With more than seven years gone from the seminal event of the financial crisis, Morgan Stanley CEO James Gorman said Wall Street has turned a corner.
Regulators have spent the years since Lehman Brothers blew up on Sept. 15, 2008, focusing on making sure a too-big-to-fail-style crisis does not happen again. Dodd-Frank regulations and other measures have forced banks to rein in risk.
Banks as a whole have paid more than $204 billion in fines and settlements related to bad behavior around the crisis and since.
With much of those penalties in the past, declining leveraged ratios and a stronger economy have solidified the system, Gorman said Tuesday at the DealBook conference in New York.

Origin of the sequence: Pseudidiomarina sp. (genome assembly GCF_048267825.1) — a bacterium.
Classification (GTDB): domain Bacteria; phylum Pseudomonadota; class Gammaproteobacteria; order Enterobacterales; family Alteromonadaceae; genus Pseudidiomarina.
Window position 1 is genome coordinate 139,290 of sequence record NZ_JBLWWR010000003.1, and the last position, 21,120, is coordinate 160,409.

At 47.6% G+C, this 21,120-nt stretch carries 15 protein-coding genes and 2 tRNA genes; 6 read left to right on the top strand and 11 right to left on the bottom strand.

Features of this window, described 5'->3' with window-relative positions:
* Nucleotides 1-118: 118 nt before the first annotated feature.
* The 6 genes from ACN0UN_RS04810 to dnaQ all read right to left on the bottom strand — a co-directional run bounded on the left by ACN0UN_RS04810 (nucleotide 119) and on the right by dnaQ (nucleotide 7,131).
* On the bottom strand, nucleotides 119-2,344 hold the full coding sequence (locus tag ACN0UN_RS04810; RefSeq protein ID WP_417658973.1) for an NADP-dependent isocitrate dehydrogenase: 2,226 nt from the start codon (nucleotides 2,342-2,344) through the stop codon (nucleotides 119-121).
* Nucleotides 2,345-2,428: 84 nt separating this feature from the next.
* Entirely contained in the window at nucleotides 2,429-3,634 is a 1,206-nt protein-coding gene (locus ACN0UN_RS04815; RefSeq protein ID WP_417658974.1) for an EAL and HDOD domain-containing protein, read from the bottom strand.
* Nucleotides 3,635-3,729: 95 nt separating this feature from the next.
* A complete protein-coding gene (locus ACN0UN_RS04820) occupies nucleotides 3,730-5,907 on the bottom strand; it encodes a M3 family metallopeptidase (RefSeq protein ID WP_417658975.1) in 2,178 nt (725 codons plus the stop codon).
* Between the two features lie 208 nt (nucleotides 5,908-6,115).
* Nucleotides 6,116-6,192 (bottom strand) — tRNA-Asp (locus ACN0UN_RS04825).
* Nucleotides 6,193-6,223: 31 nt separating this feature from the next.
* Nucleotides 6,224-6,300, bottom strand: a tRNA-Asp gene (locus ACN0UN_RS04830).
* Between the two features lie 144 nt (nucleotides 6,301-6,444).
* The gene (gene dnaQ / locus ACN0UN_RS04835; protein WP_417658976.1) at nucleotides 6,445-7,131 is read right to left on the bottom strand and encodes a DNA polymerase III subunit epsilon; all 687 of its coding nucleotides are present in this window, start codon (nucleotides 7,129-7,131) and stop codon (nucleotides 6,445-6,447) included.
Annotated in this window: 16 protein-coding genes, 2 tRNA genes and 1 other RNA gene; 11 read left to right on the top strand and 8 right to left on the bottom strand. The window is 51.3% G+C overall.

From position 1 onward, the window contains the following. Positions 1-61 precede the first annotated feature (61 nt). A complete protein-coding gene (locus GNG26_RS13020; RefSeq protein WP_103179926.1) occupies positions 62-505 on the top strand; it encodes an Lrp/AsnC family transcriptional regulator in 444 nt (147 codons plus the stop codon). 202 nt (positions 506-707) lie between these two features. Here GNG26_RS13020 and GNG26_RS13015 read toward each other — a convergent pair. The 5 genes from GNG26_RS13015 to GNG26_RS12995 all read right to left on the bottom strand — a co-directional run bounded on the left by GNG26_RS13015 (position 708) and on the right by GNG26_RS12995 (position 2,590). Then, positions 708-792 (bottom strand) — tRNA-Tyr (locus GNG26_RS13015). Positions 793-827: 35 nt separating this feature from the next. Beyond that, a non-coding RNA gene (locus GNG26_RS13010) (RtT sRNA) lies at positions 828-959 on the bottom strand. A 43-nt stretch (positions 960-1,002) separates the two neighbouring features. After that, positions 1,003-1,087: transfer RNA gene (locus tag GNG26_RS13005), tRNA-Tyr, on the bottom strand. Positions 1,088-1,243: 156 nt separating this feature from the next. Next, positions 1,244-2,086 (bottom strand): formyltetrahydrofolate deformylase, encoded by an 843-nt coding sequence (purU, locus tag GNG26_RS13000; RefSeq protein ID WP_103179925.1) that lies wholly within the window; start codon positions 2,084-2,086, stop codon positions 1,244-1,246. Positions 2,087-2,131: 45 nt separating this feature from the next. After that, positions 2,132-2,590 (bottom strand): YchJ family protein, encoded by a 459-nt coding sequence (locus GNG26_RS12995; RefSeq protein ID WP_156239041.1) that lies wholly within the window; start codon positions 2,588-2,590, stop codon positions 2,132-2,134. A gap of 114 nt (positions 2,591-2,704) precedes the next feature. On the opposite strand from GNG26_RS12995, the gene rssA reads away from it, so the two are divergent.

"The U.S. banking system is dramatically safer," said Gorman, who this week was named to the New York Federal Reserve board. "Let's be honest: It wasn't just the banks who messed up. There were a lot of people who tried to buy assets they couldn't afford. That's a reality."
Gorman's comments came two weeks after Morgan Stanley whiffed badly on earnings, with a decline of some 42 percent rattling investors.
Financial sector earnings more broadly have gained about 3.4 percent in the third quarter.
That's a far cry better from the dark days of the crisis. Gorman said Wall Street no longer is leveraged as badly as it was then, dropping from as much as 40 to 1 times down to 10 to 12 times.
"The risk profile of the banks is such that you'd have to be wrong 30 to 50 percent of the time," he said. "That's a completely different proposition."